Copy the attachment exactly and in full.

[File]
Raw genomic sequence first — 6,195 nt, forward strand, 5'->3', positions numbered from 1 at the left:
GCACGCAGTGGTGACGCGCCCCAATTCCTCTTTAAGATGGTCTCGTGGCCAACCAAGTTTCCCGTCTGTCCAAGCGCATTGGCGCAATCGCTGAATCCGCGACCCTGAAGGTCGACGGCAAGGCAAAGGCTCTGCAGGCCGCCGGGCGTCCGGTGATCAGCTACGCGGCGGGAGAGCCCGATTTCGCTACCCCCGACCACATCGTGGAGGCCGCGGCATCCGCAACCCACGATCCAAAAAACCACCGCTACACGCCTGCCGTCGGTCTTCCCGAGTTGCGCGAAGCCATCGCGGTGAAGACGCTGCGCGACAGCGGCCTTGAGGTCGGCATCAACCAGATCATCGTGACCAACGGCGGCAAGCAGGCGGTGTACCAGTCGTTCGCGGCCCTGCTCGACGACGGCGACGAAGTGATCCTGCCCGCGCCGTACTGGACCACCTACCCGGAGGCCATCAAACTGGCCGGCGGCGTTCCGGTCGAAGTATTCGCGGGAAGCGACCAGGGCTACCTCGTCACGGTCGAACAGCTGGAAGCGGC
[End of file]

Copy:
Raw genomic sequence first — 6,195 nt, forward strand, 5'->3', positions numbered from 1 at the left:
GCACGCAGTGGTGACGCGCCCCAATTCCTCTTTAAGATGGTCTCGTGGCCAACCAAGTTTCCCGTCTGTCCAAGCGCATTGGCGCAATCGCTGAATCCGCGACCCTGAAGGTCGACGGCAAGGCAAAGGCTCTGCAGGCCGCCGGGCGTCCGGTGATCAGCTACGCGGCGGGAGAGCCCGATTTCGCTACCCCCGACCACATCGTGGAGGCCGCGGCATCCGCAACCCACGATCCAAAAAACCACCGCTACACGCCTGCCGTCGGTCTTCCCGAGTTGCGCGAAGCCATCGCGGTGAAGACGCTGCGCGACAGCGGCCTTGAGGTCGGCATCAACCAGATCATCGTGACCAACGGCGGCAAGCAGGCGGTGTACCAGTCGTTCGCGGCCCTGCTCGACGACGGCGACGAAGTGATCCTGCCCGCGCCGTACTGGACCACCTACCCGGAGGCCATCAAACTGGCCGGCGGCGTTCCGGTCGAAGTATTCGCGGGAAGCGACCAGGGCTACCTCGTCACGGTCGAACAGCTGGAAGCGGC